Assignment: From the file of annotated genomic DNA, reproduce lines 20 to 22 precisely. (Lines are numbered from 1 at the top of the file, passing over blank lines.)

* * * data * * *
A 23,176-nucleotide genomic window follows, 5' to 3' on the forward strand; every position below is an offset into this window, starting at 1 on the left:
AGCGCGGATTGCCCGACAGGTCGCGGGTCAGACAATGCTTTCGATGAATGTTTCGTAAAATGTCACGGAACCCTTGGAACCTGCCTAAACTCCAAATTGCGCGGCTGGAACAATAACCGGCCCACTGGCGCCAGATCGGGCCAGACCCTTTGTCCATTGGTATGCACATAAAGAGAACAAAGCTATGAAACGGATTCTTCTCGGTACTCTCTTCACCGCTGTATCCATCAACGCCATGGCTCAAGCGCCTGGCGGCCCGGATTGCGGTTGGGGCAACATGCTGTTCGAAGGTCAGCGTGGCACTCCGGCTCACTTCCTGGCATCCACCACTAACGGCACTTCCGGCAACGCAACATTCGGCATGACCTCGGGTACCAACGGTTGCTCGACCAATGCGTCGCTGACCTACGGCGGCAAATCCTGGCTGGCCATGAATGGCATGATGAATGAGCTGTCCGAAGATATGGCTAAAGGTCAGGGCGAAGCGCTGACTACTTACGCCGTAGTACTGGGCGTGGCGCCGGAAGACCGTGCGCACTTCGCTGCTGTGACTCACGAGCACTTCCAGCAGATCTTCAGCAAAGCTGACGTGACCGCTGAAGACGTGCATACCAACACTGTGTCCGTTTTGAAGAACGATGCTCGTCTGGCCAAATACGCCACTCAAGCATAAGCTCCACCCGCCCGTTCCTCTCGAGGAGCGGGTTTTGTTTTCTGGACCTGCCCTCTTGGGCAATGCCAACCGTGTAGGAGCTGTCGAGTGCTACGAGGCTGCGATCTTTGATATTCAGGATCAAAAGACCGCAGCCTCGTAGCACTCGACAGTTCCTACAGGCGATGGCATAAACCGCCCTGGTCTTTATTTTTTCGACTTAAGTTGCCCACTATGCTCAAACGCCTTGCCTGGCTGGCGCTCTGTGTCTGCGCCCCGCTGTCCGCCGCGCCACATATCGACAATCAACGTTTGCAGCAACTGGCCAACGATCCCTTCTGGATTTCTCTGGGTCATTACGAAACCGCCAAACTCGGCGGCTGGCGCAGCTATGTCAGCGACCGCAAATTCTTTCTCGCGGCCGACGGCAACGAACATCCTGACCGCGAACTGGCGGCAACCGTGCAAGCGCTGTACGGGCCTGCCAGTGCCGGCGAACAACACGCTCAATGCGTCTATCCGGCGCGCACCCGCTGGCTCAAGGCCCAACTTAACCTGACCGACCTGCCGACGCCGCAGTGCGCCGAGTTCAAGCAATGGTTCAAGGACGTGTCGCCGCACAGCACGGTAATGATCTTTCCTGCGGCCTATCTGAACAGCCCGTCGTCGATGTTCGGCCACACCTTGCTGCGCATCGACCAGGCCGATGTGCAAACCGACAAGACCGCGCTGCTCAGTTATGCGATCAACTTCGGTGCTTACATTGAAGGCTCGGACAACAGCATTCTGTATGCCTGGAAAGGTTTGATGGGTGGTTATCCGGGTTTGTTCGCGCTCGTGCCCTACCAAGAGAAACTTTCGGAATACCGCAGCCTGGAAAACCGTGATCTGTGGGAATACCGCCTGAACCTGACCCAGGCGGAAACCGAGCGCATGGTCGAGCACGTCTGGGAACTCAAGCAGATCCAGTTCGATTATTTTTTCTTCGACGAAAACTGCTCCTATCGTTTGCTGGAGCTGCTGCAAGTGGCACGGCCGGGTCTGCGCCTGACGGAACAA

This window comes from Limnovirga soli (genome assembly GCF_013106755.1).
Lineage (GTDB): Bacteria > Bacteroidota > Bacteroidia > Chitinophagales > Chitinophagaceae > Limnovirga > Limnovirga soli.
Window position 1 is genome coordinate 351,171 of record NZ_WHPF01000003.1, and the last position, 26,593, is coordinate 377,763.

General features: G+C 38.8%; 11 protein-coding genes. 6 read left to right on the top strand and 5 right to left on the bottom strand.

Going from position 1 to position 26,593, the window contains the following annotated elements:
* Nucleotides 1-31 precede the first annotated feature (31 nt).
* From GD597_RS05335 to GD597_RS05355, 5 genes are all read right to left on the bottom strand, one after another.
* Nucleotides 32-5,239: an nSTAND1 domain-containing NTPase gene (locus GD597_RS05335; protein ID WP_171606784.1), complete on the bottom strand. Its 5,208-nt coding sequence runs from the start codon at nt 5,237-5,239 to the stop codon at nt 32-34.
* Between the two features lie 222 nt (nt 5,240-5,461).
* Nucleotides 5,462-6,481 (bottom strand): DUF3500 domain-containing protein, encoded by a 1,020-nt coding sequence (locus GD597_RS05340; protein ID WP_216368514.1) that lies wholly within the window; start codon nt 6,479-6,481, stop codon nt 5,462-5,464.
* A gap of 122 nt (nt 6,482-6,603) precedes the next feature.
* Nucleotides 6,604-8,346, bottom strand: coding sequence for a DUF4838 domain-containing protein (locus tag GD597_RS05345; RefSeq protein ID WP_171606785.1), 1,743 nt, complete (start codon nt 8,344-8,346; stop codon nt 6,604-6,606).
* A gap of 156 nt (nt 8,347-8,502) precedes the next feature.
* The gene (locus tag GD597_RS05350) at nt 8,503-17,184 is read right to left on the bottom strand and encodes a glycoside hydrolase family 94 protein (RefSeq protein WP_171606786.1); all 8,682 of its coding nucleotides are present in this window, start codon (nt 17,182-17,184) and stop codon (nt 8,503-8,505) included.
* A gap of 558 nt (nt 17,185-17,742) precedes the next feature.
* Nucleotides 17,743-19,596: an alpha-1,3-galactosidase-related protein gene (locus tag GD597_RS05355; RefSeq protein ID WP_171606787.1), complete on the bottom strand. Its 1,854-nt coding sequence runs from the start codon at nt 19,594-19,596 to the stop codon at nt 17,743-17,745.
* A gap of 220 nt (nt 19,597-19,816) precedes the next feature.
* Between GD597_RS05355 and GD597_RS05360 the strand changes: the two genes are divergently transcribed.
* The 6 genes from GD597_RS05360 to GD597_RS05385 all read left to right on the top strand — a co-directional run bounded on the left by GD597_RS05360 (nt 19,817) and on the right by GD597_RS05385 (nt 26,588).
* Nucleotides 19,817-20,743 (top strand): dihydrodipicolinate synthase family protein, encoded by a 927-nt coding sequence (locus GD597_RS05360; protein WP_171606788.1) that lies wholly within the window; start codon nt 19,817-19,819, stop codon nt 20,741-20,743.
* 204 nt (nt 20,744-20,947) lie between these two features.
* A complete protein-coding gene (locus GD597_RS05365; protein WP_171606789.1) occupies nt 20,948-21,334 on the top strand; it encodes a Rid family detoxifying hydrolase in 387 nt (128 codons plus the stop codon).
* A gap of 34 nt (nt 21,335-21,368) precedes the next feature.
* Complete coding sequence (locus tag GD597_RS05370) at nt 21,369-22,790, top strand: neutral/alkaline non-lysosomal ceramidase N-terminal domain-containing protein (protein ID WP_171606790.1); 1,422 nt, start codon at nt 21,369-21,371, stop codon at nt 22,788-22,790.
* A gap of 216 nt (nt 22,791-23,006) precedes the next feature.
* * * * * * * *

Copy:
* Between GD597_RS05355 and GD597_RS05360 the strand changes: the two genes are divergently transcribed.
* The 6 genes from GD597_RS05360 to GD597_RS05385 all read left to right on the top strand — a co-directional run bounded on the left by GD597_RS05360 (nt 19,817) and on the right by GD597_RS05385 (nt 26,588).
* Nucleotides 19,817-20,743 (top strand): dihydrodipicolinate synthase family protein, encoded by a 927-nt coding sequence (locus GD597_RS05360; protein WP_171606788.1) that lies wholly within the window; start codon nt 19,817-19,819, stop codon nt 20,741-20,743.